“As I was saying… The pen was his most prized possession and, without it, he would have felt useless. But, a sad day, even though he had rummaged through his bag, he couldn’t find it. He was desperate! He looked for it everywhere: on the shelf under his desk, on the floor, in every corner of the classroom; he peeped on the desks of his classmates and in their hands. Then, he went outside in the corridor, thinking it might have fallen as he was entering the classroom. Nothing, it was nowhere to be seen! He burst into tears of regret, under the stares of his classmates who were mocking him, laughing and screaming, taking advantage of a moment of absence of their teacher. He went home dispirited, dejected, with watery eyes still full of tears. He couldn’t fathom where it might have gone.”
“Poor Rinaldo, grandpa…” Curiousella added, sorrowful.
“Yes, my dear, poor boy. He was a tortured soul, so much so that the next day and the days after that, his desk remained empty and the classmates wondered why.”
“Oh, sure! I bet it had been them all along, they stole his pen!” she burst, angry.
“You are spot on, it really had been one of them. They had just returned to the classroom and, while Rinaldo was watching the sky outside the window, since the clouds seemed to promise rain and caused him to worry he would have to get soaking wet worse than a duckling as he was walking home, a classmate had taken it out of his canvas bag with a lightening quick movement, to put it inside his own, unbeknownst to the child who hadn’t noticed anything happen.”
“What a moro…”
“Do not swear, Anna!” grandpa scolded her.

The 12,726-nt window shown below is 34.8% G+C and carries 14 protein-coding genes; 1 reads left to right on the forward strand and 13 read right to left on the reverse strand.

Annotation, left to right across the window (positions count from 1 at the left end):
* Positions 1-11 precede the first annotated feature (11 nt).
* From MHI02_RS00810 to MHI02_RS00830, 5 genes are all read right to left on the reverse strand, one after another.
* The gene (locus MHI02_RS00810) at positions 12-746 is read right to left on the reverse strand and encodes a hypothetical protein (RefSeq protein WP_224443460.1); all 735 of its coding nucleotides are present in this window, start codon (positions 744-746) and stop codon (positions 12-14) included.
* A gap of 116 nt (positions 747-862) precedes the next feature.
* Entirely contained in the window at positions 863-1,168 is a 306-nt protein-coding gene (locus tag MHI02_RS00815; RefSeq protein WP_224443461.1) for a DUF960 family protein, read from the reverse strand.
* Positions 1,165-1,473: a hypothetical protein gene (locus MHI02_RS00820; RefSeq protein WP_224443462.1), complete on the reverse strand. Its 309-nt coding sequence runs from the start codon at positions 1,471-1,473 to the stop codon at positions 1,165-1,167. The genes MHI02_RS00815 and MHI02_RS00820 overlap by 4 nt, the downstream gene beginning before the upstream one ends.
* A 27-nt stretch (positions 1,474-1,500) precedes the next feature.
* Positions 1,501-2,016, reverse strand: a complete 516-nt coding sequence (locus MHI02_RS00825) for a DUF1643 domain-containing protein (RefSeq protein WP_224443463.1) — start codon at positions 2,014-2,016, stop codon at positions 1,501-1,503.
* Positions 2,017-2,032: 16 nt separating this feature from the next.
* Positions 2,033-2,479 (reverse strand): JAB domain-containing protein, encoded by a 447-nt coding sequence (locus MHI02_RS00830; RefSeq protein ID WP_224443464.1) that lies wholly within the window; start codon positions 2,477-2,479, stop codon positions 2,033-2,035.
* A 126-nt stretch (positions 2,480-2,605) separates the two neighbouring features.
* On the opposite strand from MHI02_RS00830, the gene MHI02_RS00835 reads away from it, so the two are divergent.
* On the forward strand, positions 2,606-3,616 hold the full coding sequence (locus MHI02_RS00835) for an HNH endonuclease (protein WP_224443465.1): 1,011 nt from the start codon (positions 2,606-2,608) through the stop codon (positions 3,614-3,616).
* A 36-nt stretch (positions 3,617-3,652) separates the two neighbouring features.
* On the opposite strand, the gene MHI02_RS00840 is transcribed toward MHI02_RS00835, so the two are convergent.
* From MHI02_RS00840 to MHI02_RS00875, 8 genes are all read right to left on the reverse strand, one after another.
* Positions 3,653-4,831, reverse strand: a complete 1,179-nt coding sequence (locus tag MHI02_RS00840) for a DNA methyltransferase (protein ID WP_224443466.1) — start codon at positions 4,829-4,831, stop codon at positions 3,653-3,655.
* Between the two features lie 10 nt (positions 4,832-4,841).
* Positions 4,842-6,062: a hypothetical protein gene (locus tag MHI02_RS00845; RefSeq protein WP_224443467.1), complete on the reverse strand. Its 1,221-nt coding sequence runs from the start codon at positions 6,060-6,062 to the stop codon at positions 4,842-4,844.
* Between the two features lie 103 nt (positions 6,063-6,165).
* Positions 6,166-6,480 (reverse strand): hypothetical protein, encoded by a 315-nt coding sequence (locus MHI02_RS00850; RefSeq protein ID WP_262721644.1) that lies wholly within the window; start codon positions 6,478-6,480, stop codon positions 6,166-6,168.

“I’m sorry grandpa…but he was one!”
“You are right, I’m not saying he wasn’t. Anyway, Rinaldo didn’t return to school after that, because he had gotten sick. Too much sadness caused by the loss of his pen had sent him into a terrible depression, and his parents didn’t know what to do about it. He didn’t want to eat or drink anymore. His mother was able to make him swallow a few spoons of soup and half a glass of water per day, but only by forcing him. They were all in the deepest of dejections besides, he was burning for the fever, but they didn’t have money enough to call a doctor that could go to their house to visit him.”
“Poor Rinaldo…sigh…sigh…” the child was on the brink of tears, picturing him in such a state.
“Anna…do you want me to stop?”
“No, no grandpa… Go on…”
“One of those days, his mother went to the teacher to tell him her son wasn’t going to return to school. When he asked her several questions, the poor woman started to cry and cry, unable to stop, and he tried to comfort her as best as he could. She told him about her son, who was often delirious in his sleep, talking about the pen he lost and never found. As soon as she left, still sobbing, the teacher talked to the pupils, his face in gloom, investigating and asking them if they knew anything about Rinaldo’s pen. Suddenly, all conversation stopped in the classroom. Everyone became quiet, their eyes on the floor. At that point, he understood that someone in their midst knew what had happened to the pen, so he pressed with his questions until everyone’s eyes turned to look at one of them, who, sensing he was called into question, slowly stood up without ever raising his eyes to look at his teacher, with a face so red as he had never had before in his life. Stuttering some incoherent words, the guilty boy seemed to apologize, even though he was clutching at straws to take the blame off himself. He only admitted that, by accident, the pen actually
ended up in his hands.”
“Sure, it did! By accident he said! What a liar!” the girl snapped with anger.